Frustration.  Is International Women’s Day really effective as a vehicle for ‘celebrating’ women composers, much less for spurring critical engagement? There is certainly some innovative programming that day and in the following weeks from Radio 3.  Some musicians, presenters and audiences positively engaged with women’s music. The interviews with five young (under 35) women composers — Charlotte Bray, Anna Cyne, Cheryl Frances-Hoad, Hanah Kendall and Dobrinka Tabakova — provide an insight into the challenges and highlights of being a professional composer generally and indeed being a woman. At the very least they provide an excellent educational resource. Cheered by this I consider press reviews of the programming. A piece in The Independent online by Sara Mohr-Pietsch written ahead of Radio 3’s day of programming presents an interesting but standard debate on the lack of women composers gaining commissions and funding, and highlights that ‘six of the main music publishers have only between three percent and 17 percent women on their books’. The public comments, however, on this piece take my breath away:

This really is a childish argument to put forward. Sara Mohr-Pietsch is attempting to somehow use gender politics to be of more importance in the classical music world than artistic merit. Balderdash! On the one hand I don’t believe that publishers are even remotely interested in the composers gender over musical content and I would seriously hope not (Philhorn1).

The simple fact is that there have been NO women who are indubitably top composers. Ethyl Smythe was good but she was no Brahms nor an Elgar (Corbycom).

I dont think women feel pain the same way as men.
The pain of love the pain of beauty. Having said that though, there are some simply amazing female composers!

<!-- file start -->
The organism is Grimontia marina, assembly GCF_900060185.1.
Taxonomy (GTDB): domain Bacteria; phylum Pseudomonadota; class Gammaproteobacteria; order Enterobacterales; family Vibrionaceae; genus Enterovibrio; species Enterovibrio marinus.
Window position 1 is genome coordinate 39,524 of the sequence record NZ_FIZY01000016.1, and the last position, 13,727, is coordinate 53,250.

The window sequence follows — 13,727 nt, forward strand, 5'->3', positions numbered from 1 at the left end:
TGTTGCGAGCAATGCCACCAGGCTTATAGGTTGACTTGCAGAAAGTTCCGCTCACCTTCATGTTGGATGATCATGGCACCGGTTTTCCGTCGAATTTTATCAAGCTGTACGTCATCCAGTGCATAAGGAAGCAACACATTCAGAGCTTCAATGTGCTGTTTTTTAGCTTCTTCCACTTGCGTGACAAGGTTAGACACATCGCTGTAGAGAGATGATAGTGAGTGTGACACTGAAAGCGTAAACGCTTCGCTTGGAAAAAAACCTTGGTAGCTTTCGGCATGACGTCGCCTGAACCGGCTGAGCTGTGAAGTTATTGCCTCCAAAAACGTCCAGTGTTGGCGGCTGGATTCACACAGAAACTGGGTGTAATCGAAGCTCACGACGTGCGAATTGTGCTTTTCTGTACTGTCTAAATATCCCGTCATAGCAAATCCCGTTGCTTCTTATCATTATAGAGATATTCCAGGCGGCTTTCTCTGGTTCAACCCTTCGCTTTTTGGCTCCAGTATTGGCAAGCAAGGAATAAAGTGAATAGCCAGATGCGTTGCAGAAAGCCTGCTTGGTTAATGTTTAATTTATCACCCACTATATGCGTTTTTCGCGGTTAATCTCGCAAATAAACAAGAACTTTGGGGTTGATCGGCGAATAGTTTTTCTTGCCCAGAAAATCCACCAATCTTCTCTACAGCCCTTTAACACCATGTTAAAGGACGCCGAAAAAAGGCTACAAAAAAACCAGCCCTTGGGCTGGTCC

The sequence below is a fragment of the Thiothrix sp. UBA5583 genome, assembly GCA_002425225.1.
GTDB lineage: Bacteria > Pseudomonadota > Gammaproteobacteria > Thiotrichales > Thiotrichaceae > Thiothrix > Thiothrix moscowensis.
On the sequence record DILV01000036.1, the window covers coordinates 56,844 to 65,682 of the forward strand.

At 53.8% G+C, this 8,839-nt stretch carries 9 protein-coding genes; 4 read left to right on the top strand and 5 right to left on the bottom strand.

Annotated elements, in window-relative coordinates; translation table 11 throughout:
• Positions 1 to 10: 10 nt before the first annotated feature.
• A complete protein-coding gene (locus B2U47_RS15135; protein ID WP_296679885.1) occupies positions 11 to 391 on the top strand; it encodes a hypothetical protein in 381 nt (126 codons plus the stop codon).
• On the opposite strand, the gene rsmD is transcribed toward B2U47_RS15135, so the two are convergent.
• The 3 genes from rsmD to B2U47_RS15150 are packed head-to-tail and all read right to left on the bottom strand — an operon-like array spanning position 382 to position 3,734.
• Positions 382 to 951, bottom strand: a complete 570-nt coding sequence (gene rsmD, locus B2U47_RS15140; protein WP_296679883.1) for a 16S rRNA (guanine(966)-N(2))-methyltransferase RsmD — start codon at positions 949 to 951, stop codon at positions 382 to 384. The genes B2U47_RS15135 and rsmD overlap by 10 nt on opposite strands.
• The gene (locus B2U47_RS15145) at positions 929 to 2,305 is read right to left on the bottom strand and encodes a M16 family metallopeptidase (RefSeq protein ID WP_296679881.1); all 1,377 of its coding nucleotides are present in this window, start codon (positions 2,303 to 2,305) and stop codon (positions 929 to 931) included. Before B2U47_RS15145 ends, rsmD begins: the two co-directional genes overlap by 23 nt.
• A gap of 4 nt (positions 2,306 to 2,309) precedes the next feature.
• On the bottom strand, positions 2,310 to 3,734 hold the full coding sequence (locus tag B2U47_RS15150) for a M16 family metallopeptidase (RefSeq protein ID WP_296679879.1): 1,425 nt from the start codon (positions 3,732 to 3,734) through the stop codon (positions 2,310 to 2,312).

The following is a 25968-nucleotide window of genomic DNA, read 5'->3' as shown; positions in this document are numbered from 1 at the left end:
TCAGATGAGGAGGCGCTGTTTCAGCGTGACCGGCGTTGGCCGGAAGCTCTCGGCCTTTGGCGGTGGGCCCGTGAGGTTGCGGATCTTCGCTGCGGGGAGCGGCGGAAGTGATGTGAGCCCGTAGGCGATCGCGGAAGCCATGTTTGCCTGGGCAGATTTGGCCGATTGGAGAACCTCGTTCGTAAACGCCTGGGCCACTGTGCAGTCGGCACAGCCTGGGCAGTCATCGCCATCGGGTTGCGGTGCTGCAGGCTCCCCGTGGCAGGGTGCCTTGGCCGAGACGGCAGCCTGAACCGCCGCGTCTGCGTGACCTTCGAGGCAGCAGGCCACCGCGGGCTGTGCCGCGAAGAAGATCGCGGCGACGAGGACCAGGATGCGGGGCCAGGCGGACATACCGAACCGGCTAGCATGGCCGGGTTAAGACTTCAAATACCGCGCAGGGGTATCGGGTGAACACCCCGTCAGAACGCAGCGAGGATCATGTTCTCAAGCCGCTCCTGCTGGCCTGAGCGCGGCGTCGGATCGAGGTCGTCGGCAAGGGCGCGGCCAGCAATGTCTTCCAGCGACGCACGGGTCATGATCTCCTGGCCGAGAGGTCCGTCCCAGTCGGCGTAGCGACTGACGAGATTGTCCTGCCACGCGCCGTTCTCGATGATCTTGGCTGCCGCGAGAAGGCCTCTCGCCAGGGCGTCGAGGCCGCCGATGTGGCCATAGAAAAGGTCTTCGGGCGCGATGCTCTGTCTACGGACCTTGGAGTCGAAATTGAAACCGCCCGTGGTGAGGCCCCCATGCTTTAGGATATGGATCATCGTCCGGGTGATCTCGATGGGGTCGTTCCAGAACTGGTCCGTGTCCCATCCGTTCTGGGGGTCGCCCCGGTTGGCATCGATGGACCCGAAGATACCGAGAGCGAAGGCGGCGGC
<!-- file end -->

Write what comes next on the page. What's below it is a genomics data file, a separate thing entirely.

(Helen Wheeler).

And while women composers and feminist musicologists have heard these arguments many times before, they are indeed stark reminder that this is what we are up against. A glance at the remaining  concerts in the orchestral 2014/15 season in London shows that the London Philharmonic Orchestra have programmed Paulina Zalubska, a member of the LPO Young Composers Programme but no women’s works in the main Festival Hall programming (and none for 2015/16) and while the London Symphony Orchestra commissioned Sally Beamish to write Equal Voices premiered in November 2014, they have no further women programmed. Jennifer Fowler’s revealing annual round-up of statistics indicates that the 8 of 124 composers at last year’s Proms were women and at the Southbank classical music concerts for 2014/15 the figure stands at 6 of 140. The percentages improve when considering living composers, and perhaps this is part of the responsibility of contemporary women’s music as it has the potential to readdress not only the statistical imbalance but also the emotional reactions of audiences and commentators towards women as composers.

I cannot escape my feeling that International Women’s Day programming (spanning a week in some cases) is being used as an excuse by institutions to justify their lack of women’s music activities throughout the rest of the year. If this makes me –  as someone who is involved in grassroots women’s music – want to disengage, then how does this ‘ghettoization’ of both women’s musical output and work dealing with what are perceived as women’s issues, affect those who are discovering women composers for the first time or even those who are still to be convinced of their worthiness? What does it say about the feminist cause in music, in all its multiplicities, if institutions are easily manipulating it for their own purposes?